Ho-Chunk Nation urges judge to reject casino lawsuitSubmitted: 05/19/2017
MADISON - The Ho-Chunk Nation is urging a federal judge to reject a rival tribe's lawsuit tribe seeking to halt the Ho-Chunk's plans to expand a northern Wisconsin casino.

The Ho-Chunk wants to add games, a restaurant and a hotel to its Wittenberg casino. The Stockbridge-Munsee Band of Mohicans fears the development will hurt its casino about 20 miles away.

The Stockbridge-Munsee filed a federal lawsuit in April arguing the Ho-Chunk's compact allows only an ancillary facility in Wittenberg and the land wasn't placed into trust until 1993. Federal law prohibits gambling on trust land acquired after 1988.

The Ho-Chunk filed a brief Thursday arguing the expansion is permitted under its compact and the Stockbridge-Munsee shouldn't be allowed to interfere with a competitor's operations.

A Stockbridge-Munsee spokeswoman didn't immediately return a message.

Story By: Associated Press

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ASHLAND - Separate school bus crashes on opposite sides of the state have killed two drivers and sent students to the hospital.

The two crashes happened Friday morning in Kenosha and Ashland counties under similar circumstances. The drivers of vehicles traveling behind the buses were killed when they struck the rear of the buses which had stopped or slowed on the roadway.

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WHEATON, IL - Prosecutors say a retired federal law enforcement agent told investigators he shot an Amtrak train conductor because he wasn't allowed to de-board in suburban Chicago.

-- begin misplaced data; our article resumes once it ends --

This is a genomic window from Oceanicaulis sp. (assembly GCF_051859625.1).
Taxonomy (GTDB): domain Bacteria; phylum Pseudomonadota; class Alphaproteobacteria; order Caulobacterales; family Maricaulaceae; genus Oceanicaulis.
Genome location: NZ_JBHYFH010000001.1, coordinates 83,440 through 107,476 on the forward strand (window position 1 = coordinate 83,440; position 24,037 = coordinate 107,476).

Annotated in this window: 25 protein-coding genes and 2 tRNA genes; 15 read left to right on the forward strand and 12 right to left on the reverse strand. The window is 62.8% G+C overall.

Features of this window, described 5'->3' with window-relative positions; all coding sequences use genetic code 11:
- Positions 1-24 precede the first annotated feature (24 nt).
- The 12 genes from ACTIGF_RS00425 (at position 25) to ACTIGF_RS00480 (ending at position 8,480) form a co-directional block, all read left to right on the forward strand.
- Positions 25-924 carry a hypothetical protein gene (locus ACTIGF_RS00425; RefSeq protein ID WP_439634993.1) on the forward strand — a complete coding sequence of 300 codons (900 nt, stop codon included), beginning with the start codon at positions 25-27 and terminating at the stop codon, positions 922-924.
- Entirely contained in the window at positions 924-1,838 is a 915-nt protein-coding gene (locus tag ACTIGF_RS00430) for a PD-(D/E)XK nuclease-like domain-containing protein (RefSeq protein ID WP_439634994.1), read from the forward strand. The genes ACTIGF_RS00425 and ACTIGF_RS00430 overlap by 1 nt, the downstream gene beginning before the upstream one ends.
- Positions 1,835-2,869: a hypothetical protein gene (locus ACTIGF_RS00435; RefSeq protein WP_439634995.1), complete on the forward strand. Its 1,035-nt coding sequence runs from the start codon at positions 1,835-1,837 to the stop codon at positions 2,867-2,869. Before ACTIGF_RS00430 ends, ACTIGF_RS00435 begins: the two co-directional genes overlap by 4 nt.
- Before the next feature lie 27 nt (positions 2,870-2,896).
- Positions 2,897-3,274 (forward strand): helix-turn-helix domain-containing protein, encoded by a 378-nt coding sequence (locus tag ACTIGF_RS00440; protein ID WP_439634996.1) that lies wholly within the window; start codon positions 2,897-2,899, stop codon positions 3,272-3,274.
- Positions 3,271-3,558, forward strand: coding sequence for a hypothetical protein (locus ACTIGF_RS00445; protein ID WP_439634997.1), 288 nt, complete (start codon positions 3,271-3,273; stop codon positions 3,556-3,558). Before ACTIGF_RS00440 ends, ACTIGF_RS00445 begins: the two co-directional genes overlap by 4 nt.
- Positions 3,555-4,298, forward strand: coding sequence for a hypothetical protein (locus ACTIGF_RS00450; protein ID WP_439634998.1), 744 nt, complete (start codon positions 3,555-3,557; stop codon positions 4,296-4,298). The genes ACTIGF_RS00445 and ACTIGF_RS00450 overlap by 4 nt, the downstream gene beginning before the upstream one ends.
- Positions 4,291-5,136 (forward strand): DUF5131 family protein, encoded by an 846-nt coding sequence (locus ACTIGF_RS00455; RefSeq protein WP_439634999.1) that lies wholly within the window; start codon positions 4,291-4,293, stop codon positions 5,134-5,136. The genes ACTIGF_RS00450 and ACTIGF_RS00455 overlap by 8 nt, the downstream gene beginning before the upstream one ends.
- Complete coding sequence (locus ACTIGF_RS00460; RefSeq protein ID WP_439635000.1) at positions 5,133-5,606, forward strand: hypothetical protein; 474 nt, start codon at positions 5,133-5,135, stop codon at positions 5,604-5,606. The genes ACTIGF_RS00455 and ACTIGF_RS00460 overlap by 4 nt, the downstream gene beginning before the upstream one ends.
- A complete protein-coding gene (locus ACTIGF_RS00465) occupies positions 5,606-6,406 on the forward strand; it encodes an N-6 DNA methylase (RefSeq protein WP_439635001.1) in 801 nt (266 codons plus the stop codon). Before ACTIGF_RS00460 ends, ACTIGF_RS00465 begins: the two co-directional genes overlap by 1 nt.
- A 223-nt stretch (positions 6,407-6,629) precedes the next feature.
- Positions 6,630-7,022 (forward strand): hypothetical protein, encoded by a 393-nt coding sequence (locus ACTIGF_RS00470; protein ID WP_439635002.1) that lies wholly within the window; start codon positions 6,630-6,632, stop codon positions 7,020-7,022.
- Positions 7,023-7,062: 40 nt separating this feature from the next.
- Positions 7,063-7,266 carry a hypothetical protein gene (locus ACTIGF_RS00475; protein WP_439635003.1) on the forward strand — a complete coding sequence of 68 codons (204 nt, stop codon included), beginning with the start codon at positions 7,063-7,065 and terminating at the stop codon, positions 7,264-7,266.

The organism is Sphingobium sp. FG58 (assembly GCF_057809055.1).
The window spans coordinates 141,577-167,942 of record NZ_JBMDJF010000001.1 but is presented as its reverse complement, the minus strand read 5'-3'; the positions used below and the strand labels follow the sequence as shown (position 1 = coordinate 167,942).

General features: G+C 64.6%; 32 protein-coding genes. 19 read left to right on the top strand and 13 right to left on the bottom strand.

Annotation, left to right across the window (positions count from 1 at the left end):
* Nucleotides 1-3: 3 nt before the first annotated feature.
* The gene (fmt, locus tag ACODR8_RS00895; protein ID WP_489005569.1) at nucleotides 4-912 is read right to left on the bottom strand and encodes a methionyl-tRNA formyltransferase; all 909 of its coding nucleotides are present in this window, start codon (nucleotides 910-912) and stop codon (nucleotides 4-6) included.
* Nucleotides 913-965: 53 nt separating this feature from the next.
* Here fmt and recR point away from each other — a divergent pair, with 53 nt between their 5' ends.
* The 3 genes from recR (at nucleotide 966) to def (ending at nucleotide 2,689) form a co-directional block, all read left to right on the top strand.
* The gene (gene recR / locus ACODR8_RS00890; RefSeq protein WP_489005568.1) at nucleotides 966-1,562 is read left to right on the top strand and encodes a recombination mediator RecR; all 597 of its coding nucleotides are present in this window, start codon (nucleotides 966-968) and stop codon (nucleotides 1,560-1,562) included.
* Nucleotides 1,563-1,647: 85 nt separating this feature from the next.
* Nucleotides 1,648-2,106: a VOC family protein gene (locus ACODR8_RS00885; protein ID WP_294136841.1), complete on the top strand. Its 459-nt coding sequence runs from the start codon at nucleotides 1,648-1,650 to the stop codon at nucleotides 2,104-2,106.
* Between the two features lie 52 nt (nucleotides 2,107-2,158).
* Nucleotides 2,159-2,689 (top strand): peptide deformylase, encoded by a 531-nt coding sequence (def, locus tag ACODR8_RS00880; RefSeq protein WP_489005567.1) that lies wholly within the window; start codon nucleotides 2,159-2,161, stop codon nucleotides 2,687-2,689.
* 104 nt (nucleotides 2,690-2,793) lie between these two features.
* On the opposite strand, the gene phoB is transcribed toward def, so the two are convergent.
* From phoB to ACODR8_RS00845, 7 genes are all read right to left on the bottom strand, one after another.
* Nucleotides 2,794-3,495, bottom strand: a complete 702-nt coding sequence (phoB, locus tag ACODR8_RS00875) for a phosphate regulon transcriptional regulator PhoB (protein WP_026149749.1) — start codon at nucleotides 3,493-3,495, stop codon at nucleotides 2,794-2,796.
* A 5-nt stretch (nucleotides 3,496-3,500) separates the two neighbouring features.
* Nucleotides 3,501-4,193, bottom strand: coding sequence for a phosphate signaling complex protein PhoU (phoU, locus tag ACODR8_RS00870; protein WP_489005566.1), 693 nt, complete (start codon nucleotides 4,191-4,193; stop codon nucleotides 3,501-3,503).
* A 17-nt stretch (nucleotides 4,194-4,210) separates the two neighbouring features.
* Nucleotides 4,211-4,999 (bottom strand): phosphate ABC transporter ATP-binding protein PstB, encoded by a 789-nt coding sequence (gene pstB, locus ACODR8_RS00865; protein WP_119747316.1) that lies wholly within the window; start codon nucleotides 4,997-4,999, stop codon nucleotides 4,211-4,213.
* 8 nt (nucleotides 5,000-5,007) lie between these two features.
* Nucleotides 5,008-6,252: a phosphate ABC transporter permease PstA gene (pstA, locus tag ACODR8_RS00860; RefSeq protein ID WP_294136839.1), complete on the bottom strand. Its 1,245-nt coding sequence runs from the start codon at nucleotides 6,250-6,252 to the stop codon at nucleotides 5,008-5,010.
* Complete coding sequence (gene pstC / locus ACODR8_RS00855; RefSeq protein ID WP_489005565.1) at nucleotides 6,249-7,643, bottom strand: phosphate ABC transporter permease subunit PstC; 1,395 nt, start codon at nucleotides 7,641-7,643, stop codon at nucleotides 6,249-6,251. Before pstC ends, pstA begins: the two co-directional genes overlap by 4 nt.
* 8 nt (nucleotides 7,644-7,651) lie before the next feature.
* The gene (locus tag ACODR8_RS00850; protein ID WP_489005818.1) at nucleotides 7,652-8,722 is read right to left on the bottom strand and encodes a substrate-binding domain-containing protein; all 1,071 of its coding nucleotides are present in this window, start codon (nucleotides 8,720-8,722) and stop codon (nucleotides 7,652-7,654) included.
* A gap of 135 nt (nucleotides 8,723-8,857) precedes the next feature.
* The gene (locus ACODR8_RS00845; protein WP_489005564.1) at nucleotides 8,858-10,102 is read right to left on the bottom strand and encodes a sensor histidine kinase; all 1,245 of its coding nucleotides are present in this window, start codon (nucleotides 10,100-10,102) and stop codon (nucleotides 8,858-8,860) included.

The Chicago Tribune reports Edward Klein appeared in bond court Friday on attempted murder and aggravated battery charges. DuPage County prosecutors say the 79-year-old was ordered held in lieu of $1.5 million bail.

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MADISON - The Legislature's finance committee has refused to eliminate the commission that resolves workplace disputes.

The Labor and Industry Review Commission weighs appeals from administrative law judges' decisions in disputes involving unemployment benefits, worker's comp and workplace equal rights.

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MADISON - Wisconsin's unemployment rate is the lowest it's been in more than 17 years.

The state Department of Workforce Development reported Thursday that the unemployment rate in April was 3.2 percent. The seasonally adjusted figure is down from 3.4 percent in March and the lowest since February 2000.

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RUSK AND BARRON COUNTIES - Dozens of mobile homes were wiped out and trees snapped like sticks in the Barron County community of Chetek.

The mobile home park stood much quieter today as Elvina Gagner greeted residents coming back to Prairie Lake Estates.
Gagner has owned the park for 17 years, but after tornadoes last night, not much of it remains.

"There's 48 homes, and 38 of them are flat. Demolished," said Gagner.

"There's at least 15 that are totally gone. There's nothing left of them. None of their property is there. It's all gone," said Barron County Sheriff, Chris Fitzgerald.

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MADISON - Democratic lawmakers in at least two states want to criminalize "stealthing," in which someone removes a condom without permission during intercourse.

Wisconsin state Rep. Melissa Sargent and California state Rep. Cristina Garcia say exposing partners to the risk of a sexually transmitted disease or unwanted pregnancy without their knowledge amounts to sexual assault.

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MADISON - Wisconsin Department of Natural Resources data show that about a third of the state's large-scale animal farms operate under expired permits, raising oversight-related concerns from residents and farmers.

Wisconsin Public Radio reports many of the permits for the concentrated animal feeding operations, or CAFOs, expired in 2016.

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